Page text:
By George, I Think He's Got It
Five-time Paralympic medalist Josh George is pushing for a win at the ING NYC Marathon
Those familiar with wheelchair athlete Josh George know of his accomplishments as a Paralympic athlete, his tenacious drive as a marathoner, and his unique and powerful public speaking presence.
The 29-year-old, five-time Paralympic medalist has had a challenging race season plagued with timing and mechanical problems that he could not seem to overcome. But, the struggles of the season seem to have started working out for George with his 800m win at the IPC World Championships, his first-place finish at the Tri Cities Marathon and his Bank of America Chicago Marathon top three finish. One could almost conclude, by George, I think he’s got it.
With the bulk of the season behind him, George is preparing for the final and most challenging race when he pushes through the 2013 ING NYC Marathon Nov. 3.
“I’m really trying to peak for New York,” George says. “It’s my favorite race of the season. It’s also the most challenging course of the year. You’re dead at the end, but you feel like you’ve accomplished something monumental. It’s an exciting weekend for me.”
George spent the summer training and reevaluating his racing strategies on the University of Illinois campus under the watchful eye of coach Adam Bleakney. Together they looked over George’s success and failures throughout the season to help forge a training regimen to help him be more comfortable in the chair.
“I’ve spent a lot of time working on the mental side of racing,” George says. “This year my focus is different leading into races and during races. It’s paid off in France and was the first time I felt complete control over everything in as many years. I’m hoping that feeling continues through the fall season.”
While Boston and London were admittedly bad races for George, there were some good parts of the races he used to help critique his performance going into future marathons.
“I was in the process of changing my style of pushing,” says George. “Those early races in the season really didn’t go all to hot, but I started finding my form throughout the summer and then really was able to do well in France. I’m feeling pretty good going into the fall marathon season.”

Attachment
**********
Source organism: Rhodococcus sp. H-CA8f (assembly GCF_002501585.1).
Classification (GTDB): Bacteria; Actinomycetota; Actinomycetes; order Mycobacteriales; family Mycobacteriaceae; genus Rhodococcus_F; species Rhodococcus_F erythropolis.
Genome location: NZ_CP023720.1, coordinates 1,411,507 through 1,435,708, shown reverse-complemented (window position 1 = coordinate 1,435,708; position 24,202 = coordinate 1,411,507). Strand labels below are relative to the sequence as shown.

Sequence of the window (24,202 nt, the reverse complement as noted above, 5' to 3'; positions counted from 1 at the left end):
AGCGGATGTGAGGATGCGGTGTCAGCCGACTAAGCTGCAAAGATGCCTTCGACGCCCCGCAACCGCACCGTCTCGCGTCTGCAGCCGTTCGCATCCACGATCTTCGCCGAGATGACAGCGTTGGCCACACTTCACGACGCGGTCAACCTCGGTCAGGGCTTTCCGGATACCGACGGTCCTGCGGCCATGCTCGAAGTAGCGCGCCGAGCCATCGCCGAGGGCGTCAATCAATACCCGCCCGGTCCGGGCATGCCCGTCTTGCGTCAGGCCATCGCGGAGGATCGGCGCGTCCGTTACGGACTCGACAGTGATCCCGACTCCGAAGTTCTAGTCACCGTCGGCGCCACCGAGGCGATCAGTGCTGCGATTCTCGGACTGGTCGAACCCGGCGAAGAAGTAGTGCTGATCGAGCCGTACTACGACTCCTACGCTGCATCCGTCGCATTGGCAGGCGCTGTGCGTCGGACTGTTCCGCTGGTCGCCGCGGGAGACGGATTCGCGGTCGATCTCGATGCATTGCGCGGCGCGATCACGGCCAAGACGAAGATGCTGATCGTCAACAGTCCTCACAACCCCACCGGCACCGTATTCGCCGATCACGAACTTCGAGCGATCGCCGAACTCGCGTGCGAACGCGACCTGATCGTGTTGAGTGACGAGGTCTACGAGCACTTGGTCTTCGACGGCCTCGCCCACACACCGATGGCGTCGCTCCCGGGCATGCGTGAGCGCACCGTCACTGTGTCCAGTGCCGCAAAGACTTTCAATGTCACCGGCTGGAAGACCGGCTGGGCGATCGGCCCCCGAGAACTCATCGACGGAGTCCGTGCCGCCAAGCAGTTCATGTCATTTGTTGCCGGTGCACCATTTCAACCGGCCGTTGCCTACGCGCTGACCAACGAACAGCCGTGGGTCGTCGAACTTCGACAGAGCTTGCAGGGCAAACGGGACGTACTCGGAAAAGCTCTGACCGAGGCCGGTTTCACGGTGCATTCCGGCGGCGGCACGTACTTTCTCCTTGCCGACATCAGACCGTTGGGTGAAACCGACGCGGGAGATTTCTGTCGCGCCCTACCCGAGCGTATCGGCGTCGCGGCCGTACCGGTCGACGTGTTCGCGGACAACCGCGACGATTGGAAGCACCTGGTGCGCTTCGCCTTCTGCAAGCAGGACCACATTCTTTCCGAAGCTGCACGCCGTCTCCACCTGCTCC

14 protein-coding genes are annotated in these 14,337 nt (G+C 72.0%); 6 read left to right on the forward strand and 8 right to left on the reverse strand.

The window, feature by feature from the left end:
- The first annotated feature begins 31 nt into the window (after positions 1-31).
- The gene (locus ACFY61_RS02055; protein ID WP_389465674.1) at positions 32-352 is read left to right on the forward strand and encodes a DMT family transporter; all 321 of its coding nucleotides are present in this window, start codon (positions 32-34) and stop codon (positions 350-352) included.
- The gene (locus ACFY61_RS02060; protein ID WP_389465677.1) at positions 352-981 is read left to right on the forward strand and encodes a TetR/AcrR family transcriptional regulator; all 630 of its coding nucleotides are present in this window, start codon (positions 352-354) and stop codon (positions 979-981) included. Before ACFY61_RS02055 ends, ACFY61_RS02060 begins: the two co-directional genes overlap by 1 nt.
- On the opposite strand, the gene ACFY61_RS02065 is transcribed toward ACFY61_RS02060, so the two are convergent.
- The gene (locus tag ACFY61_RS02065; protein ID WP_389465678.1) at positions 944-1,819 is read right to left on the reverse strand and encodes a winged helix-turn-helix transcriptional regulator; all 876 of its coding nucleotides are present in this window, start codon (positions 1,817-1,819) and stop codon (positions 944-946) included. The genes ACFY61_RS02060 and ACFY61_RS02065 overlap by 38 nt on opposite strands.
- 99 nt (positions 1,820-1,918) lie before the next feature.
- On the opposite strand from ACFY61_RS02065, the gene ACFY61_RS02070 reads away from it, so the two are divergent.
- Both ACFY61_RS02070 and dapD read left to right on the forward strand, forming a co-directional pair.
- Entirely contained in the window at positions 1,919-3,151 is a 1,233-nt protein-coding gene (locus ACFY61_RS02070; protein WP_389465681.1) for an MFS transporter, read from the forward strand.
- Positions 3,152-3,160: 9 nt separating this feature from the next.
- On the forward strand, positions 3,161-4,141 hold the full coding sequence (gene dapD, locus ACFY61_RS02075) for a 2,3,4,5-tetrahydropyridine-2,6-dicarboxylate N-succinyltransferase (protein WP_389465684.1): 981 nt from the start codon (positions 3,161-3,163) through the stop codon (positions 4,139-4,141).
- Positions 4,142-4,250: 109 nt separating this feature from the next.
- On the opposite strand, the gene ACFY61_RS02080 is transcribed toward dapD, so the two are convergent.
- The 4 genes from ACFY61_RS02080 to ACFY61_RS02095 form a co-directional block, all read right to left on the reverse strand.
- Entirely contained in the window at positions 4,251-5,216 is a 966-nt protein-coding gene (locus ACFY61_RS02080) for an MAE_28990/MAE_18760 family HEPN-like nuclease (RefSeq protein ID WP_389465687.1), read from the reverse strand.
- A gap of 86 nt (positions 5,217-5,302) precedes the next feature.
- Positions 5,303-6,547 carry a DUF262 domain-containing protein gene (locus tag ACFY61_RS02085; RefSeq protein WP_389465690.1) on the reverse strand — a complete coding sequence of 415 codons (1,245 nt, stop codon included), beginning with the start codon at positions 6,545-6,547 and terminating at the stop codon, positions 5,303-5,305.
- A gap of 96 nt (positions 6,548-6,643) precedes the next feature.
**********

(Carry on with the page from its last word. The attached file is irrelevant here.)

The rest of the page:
But George has never been one to throw in the towel. Among his many accomplishments as an athlete he is also a survivor. At the age of 4, George fell from the window of a 12-story building, injuring his spinal cord and changing his life forever.
Dubbed a “living miracle” by doctors, it was the support of his parents who helped guide him through recovery and promote his “can do” attitude. George was introduced to the world of accessible sports, and quickly became involved in all manner of activities.
Wheelchair basketball and track and field soon became his favorite, and since then he has gone on to win gold and silver at the 2008 Beijing Paralympics in the 100 and 800m races and has three Chicago Marathon titles to his credit, just to name a few of his accomplishments.
George completed this year’s Bank of America Chicago Marathon in the top-three, breaking the tape at 1:30:38, along with Australian racer Kurt Fearnley, giving marathon winner Ernst van Dyk a bit of scare who finished just a tenth of a second ahead of George.
“I felt a lot more comfort this year,” says George. “I’m comfortable with my chair and more comfortable with my stroke then I ever have in my career.”
George hopes to turn that comfort into wins, and will have another chance to test his abilities during the 2013 ING NYC Marathon. Unlike Chicago’s flat course, New York is hilly and considered one of the hardest and challenging of the major marathons. And that’s just what George is hoping will help lead him to victory.
“I’m a lightweight,” says George. “I’m more of a climber during a race and with all the hills in the NYC course, as a climber, that’s where you try to make your move.”
Fast Five with Josh George:
S`NS: Are you a sprinter right out of the gate or do you pace yourself?
George: It depends on the course. For NYC you have no choice. You have to sprint out of the gate or else your race is over. Most of the time, I can go either way. I don’t mind easing up into races and finishing hard. But if I have to start hard, I’m ready to do that as well.
S`NS: Many in the main stream see wheelchair athletes as inspirational or heroic. As an elite athlete and public speaker, how do you feel about this label?
George: Personally I find heroic a little bit of a reach. I don’t see myself as that at all. It’s not really for me to say whether I’m inspirational or not. If people are inspired by what I do or by my stories, then more power to them. Everyone’s searching for something to give him or her that spark or motivation. If that happens to be something I say or do for that person, then fantastic.
S`NS: You’re an elite marathon athlete, Paralympian, and public speaker. What’s Josh’s life off the track and stage?
George: Outside of athletics I work for a small start up company called Intelliwheels. I do public relations and marketing for them.
S`NS: Talk about your public speaking engagements:
George: I love being able to go out and talk to people and share ideas. I love to learn what others are thinking and how they respond to what I have to say. I was recently in Brazil discussing adaptability and universal design and adaptive athletics. It was really neat talking with other cutlers and backgrounds. It’s really rewarding to add some positive thought to a person or change how they approach different situations.
S`NS: Share a training tip with our readers:
George: It’s better to pass out in a workout than to pass out in a race.
Josh George racing during the 2013 IPC World Championships: